One of the most common reasons why people use Microsoft Excel is to create custom charts that best convey the data they are trying to impart. Over the years and the various different versions of the program there have been refinements made to the way pie, column and line graph charts can be constructed; some of these changes have been for the better whilst others proved miscalculations at the time.

So what can the user of Excel 2007 expect when they come to formulate their data into charts? Well, a significant change from previous versions of the program is that the chart wizard is no longer available to guide you through the process via dialogue boxes. Instead the insert ribbon now holds a number of chart options with which you can structure and format your chart.

Deciding which chart suits your data best is a crucial consideration. For example a pie chart is most useful for highlighting one aspect of the data in relation to the whole. The visual impact of differing sizes of 'slice' can emphasise major disparities within the entirety of the information.

A column chart (more commonly referred to as a bar graph or chart) allows you to compare two sets of information in a way that pie charts do not. This means that factors such as time and location can be added into the mix to enable more sophisticated analysis of the data at hand.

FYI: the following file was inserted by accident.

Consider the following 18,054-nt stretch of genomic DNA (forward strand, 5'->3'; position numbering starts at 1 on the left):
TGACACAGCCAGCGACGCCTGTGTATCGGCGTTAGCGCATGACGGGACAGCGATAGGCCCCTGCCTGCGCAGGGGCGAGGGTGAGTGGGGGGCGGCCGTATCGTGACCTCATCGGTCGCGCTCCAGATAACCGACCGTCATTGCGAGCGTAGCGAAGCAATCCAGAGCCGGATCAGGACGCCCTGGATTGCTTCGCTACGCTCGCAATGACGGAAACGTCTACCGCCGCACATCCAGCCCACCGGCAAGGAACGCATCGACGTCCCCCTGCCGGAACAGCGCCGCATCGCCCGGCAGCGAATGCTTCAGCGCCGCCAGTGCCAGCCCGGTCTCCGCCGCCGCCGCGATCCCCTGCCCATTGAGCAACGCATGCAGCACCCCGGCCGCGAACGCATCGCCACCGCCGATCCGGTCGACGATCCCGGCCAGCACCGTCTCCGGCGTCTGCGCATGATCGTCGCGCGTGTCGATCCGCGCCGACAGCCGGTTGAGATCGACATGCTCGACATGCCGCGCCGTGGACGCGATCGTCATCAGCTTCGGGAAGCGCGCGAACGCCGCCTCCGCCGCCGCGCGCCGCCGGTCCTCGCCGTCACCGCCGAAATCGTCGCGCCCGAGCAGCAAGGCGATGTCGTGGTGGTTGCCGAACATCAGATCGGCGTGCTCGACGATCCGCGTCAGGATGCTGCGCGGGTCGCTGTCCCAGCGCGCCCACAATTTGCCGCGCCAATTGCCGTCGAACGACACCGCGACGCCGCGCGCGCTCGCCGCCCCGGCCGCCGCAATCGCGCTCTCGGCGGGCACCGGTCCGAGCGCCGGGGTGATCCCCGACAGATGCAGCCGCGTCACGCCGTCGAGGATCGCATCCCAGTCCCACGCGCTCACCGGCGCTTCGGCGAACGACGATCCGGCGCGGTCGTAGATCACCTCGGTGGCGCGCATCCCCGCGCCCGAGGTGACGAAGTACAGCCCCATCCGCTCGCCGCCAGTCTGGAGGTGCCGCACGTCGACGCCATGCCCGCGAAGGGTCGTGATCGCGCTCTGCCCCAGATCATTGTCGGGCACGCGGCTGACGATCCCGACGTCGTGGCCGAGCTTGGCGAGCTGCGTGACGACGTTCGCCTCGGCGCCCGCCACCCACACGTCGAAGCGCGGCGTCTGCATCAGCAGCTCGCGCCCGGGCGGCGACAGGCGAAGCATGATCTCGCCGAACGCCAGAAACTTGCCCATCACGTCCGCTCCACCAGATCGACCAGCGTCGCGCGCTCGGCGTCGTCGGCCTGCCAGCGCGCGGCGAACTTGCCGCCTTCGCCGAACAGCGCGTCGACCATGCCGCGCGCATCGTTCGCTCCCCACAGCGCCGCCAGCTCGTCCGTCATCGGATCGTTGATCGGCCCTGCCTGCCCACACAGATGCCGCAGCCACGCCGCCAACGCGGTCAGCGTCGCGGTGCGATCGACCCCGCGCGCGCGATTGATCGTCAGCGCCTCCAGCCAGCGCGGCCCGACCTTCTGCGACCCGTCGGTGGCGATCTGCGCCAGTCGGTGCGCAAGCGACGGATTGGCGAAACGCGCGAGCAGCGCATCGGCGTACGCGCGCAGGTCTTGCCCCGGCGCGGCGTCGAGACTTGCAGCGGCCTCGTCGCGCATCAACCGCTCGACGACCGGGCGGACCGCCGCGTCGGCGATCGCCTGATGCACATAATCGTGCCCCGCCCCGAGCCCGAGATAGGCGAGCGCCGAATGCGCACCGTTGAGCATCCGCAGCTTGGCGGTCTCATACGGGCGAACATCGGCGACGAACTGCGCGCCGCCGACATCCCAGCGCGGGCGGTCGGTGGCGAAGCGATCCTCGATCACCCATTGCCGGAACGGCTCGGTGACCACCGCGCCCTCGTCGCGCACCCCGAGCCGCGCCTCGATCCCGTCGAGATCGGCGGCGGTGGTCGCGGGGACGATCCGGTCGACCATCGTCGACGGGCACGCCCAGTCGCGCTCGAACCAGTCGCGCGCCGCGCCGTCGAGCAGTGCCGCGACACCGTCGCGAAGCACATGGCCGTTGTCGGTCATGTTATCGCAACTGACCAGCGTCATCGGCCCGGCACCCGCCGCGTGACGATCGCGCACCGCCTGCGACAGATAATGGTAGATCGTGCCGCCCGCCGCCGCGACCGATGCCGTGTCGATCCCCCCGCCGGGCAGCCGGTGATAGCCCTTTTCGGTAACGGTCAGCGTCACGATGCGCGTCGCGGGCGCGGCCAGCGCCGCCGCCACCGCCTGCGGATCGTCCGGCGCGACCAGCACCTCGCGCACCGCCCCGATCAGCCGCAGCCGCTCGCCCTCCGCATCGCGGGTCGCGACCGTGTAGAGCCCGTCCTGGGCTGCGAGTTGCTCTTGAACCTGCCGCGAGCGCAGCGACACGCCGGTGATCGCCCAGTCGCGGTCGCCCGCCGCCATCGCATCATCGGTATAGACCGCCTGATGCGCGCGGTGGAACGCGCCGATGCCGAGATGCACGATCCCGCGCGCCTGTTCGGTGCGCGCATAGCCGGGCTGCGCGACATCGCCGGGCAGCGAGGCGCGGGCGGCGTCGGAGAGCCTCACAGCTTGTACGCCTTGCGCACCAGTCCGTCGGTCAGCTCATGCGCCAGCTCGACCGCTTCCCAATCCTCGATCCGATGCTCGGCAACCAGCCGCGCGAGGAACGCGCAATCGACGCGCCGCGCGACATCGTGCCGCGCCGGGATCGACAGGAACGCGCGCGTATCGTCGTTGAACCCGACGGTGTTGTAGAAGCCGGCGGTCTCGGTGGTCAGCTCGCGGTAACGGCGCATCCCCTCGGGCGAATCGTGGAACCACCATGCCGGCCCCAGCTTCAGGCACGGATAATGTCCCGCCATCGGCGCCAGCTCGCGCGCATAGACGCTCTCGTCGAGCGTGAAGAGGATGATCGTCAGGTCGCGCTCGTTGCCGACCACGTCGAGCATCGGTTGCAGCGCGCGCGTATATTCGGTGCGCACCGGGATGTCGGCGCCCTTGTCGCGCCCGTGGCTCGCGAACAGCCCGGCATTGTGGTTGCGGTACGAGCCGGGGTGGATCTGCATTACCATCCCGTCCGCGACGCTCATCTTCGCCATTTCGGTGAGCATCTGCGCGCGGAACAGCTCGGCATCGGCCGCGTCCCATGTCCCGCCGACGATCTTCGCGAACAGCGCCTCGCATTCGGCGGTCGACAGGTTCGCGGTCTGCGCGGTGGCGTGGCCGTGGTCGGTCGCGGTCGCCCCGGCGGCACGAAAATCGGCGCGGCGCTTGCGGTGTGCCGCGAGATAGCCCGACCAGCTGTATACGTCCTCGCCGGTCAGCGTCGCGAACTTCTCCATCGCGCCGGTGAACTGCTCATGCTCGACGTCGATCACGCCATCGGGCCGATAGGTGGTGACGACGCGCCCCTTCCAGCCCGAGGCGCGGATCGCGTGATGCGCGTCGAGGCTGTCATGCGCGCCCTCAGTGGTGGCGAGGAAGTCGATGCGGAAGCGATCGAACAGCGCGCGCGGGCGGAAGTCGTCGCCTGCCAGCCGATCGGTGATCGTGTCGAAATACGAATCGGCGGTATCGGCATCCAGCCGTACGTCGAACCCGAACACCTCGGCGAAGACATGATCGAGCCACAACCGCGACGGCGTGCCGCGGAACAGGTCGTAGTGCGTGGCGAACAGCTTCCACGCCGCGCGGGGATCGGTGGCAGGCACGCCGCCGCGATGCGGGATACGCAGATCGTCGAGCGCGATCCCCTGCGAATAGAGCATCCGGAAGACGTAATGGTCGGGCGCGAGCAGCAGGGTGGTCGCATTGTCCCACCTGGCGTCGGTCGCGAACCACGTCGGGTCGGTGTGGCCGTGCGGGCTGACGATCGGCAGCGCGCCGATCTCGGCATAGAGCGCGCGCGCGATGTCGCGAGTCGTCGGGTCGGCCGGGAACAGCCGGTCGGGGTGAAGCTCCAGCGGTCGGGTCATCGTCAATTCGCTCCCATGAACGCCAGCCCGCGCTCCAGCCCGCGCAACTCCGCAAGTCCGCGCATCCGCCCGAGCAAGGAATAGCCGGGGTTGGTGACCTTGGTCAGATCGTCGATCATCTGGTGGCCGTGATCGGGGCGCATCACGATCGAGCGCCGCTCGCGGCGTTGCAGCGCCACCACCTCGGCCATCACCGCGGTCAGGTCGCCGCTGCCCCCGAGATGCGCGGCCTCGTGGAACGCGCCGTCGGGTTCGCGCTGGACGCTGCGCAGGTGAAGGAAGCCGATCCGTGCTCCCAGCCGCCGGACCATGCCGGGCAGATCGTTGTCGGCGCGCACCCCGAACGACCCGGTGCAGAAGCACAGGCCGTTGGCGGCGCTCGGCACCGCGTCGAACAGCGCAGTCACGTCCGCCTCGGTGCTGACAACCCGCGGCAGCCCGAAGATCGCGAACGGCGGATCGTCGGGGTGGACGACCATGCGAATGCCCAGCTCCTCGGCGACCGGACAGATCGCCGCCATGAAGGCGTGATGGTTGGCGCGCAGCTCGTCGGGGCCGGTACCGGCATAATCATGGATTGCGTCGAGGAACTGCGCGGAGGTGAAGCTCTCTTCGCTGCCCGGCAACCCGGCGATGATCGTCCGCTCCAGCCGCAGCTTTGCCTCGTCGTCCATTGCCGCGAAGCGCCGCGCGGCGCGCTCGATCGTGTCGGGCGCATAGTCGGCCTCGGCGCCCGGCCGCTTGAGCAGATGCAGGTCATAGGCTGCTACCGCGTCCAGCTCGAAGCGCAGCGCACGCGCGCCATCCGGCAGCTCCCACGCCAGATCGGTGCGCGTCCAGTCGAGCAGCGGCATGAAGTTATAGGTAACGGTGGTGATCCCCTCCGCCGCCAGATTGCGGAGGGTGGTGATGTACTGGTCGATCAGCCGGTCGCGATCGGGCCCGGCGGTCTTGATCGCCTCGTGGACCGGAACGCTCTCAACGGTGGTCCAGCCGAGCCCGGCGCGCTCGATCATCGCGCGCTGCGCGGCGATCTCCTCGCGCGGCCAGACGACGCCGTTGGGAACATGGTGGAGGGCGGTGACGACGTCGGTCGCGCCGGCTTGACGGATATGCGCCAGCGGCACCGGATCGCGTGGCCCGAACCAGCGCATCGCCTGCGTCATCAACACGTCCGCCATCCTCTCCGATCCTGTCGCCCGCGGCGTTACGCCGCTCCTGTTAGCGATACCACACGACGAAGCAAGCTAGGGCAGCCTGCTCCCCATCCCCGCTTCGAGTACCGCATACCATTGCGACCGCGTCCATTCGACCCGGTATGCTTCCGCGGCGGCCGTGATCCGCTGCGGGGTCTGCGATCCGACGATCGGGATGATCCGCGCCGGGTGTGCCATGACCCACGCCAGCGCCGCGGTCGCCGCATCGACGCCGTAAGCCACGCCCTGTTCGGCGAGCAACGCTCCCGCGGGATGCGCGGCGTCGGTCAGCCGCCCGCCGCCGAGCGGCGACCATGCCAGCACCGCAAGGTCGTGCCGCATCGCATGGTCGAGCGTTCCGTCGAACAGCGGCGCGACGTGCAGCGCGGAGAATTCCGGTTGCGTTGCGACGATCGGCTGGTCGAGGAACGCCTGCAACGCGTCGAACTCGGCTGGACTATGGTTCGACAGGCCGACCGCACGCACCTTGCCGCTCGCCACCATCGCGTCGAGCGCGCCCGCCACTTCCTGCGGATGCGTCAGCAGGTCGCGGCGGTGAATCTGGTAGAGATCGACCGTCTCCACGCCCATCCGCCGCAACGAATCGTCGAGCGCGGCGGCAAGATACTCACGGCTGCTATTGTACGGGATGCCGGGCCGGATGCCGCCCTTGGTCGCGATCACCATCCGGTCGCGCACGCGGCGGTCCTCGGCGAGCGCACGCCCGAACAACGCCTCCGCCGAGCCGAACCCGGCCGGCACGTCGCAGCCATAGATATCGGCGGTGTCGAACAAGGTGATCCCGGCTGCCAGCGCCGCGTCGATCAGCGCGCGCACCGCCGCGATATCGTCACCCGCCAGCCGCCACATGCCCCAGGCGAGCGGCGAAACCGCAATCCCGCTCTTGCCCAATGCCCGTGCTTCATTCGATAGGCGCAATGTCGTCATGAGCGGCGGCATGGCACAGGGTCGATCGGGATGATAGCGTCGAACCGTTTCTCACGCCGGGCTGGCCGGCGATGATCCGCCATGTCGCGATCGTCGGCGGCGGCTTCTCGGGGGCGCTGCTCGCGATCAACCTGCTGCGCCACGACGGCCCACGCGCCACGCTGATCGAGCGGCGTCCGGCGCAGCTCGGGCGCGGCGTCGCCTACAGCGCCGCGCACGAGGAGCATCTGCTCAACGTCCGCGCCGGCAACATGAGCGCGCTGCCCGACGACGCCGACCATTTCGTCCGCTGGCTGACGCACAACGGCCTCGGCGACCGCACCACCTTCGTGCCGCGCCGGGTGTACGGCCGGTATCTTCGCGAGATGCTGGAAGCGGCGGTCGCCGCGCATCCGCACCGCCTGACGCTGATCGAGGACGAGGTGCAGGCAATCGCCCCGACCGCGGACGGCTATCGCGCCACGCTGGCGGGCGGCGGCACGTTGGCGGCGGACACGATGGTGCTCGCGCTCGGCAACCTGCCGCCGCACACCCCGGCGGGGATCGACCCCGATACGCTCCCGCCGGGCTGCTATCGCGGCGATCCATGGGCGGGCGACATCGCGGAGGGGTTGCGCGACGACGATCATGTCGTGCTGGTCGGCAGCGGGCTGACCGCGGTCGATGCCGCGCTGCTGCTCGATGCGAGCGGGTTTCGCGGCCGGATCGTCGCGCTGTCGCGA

Line graph charts display information as a series of points connected by a straight line and as such are ideal for mapping trends over a chronological period of time. Choosing the correct chart is integral to the accurate assessment of your data, as visual displays of information can be highly misleading and ambiguous if not presented in the most logical way.

The methods for creating all of these kinds of chart are straightforward in Microsoft Excel 2007. When you have entered the appropriate data on your spreadsheet simply highlight it and select the chart types option from the drop down menu. From here there are a number of formatting options that you can apply. These range from basic requirements such as giving the chart a title to more exciting developments like 3D rotation. When creating a pie chart it is possible to visually emphasise one segment of the pie to contrast it more effectively with the other slices. This is known as 'exploding' the pie.

The clarity and common sense organisation of Microsoft Excel 2007 means that, unlike previous versions of the program, everything is pretty much where you would expect it to be. Therefore the loss of the Chart Wizard, whilst initially rather off-putting, makes perfect sense in this context and doesn't mean the user gets lost amid the functionality.

There is more facility for fashioning eye catching graphs and charts than ever before with Microsoft Excel 2007. Increased customization leads to countless options for colouring, bevelling and tinkering with fonts to ensure that your chart is presented just the way you want it to be.